, Volume 90, Number 6

Gareth Stansfield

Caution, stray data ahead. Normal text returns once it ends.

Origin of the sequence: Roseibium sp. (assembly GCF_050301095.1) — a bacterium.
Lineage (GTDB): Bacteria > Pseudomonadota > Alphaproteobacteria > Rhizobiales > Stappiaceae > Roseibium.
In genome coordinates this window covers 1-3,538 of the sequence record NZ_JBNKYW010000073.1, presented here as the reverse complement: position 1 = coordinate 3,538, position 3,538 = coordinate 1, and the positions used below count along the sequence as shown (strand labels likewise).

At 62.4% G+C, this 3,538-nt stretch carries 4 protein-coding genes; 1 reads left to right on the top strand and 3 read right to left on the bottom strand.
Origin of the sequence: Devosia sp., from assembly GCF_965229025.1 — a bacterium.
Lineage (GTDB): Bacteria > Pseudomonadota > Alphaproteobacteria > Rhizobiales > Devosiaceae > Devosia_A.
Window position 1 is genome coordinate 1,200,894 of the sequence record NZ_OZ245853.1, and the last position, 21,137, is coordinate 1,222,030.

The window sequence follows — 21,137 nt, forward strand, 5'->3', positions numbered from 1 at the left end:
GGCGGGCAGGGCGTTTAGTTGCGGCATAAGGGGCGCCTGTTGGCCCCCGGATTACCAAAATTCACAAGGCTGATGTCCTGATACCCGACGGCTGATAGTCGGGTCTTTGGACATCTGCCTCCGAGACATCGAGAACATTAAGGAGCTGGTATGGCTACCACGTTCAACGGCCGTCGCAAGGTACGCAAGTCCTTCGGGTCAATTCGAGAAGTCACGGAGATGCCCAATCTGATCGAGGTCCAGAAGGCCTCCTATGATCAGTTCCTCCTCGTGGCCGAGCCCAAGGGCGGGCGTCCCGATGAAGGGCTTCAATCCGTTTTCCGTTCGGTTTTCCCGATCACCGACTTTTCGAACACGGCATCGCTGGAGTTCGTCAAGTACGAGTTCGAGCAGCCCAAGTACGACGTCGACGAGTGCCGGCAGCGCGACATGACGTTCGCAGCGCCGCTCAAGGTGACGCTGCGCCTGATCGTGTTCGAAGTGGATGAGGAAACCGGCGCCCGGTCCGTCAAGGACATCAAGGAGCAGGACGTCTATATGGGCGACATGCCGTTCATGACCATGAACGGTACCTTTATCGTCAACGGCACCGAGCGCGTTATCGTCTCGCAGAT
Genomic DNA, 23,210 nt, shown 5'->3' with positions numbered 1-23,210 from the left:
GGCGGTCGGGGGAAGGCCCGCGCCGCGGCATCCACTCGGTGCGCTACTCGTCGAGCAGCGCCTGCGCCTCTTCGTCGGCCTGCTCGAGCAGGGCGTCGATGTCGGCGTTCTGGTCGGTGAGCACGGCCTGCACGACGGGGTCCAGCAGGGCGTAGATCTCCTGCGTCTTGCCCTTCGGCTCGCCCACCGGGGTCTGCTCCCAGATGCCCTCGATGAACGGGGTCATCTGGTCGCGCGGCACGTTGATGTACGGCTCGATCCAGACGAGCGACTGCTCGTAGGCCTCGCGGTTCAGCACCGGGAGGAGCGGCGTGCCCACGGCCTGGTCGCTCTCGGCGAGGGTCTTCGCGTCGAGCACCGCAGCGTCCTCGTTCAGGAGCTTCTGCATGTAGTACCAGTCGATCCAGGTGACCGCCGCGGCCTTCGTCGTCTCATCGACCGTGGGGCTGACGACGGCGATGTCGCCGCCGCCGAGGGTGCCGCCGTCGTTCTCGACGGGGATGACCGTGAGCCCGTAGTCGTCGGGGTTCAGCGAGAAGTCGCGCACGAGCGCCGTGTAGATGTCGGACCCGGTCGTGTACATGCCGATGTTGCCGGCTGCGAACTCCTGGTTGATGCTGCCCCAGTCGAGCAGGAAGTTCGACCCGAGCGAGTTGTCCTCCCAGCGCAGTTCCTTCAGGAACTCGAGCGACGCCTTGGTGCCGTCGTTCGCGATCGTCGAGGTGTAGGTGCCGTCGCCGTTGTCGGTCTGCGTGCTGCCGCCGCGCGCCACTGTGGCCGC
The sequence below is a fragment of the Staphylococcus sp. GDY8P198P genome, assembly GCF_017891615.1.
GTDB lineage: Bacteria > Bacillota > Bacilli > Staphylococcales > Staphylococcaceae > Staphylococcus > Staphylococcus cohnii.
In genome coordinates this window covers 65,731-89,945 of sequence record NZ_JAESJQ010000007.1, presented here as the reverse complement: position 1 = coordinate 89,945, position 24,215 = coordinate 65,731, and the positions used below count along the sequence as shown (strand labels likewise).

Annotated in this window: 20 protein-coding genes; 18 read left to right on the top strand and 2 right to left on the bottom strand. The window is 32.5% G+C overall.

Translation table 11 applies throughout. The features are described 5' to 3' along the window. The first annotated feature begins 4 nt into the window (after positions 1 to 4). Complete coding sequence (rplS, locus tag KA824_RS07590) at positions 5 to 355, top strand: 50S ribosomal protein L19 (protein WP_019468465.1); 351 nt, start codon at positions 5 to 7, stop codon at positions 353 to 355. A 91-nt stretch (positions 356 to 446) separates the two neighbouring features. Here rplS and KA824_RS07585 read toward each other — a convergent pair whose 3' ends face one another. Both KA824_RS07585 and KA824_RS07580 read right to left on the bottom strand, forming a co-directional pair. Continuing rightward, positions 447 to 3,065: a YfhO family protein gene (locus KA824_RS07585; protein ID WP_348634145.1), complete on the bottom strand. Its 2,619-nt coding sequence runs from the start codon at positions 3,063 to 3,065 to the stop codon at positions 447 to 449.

The fall of Mosul in June of 2014 was followed in July by the establishment of a self-proclaimed Caliphate by the Islamic State of Abu Bakr al-Baghdadi. Since then, the Islamic State has continued to expand its operations, persistently pushing into Sunni-dominated parts of Iraq and Syria, nearly defeating the Kurds of Iraq, and moving against the Kurds of Syria, in Kobani, as well as army units of the Syrian state. By doing so, it has maintained an astonishingly high tempo of operations and has shown itself capable, agile and resilient. It has also proved itself to be adept at utilizing social media outlets, and in pursuing brutal tactics against civilians and prisoners that have been aimed at shocking adversaries—potential or actual—and observers both in the region and beyond. The rise of the Islamic State poses a challenge not only to the security of Iraq and Syria, but to the state system of the Middle East. Western powers have been drawn into a conflict in a limited fashion—through air strikes and advising ground forces; the UK, while engaging slightly later than other countries against the Islamic State, has followed this pattern, though targeting Islamic State forces solely in Iraq. This article considers the nature and scale of the threat posed by the Islamic State, and assesses three possible areas of further policy engagement that the UK may, or may have to, follow.

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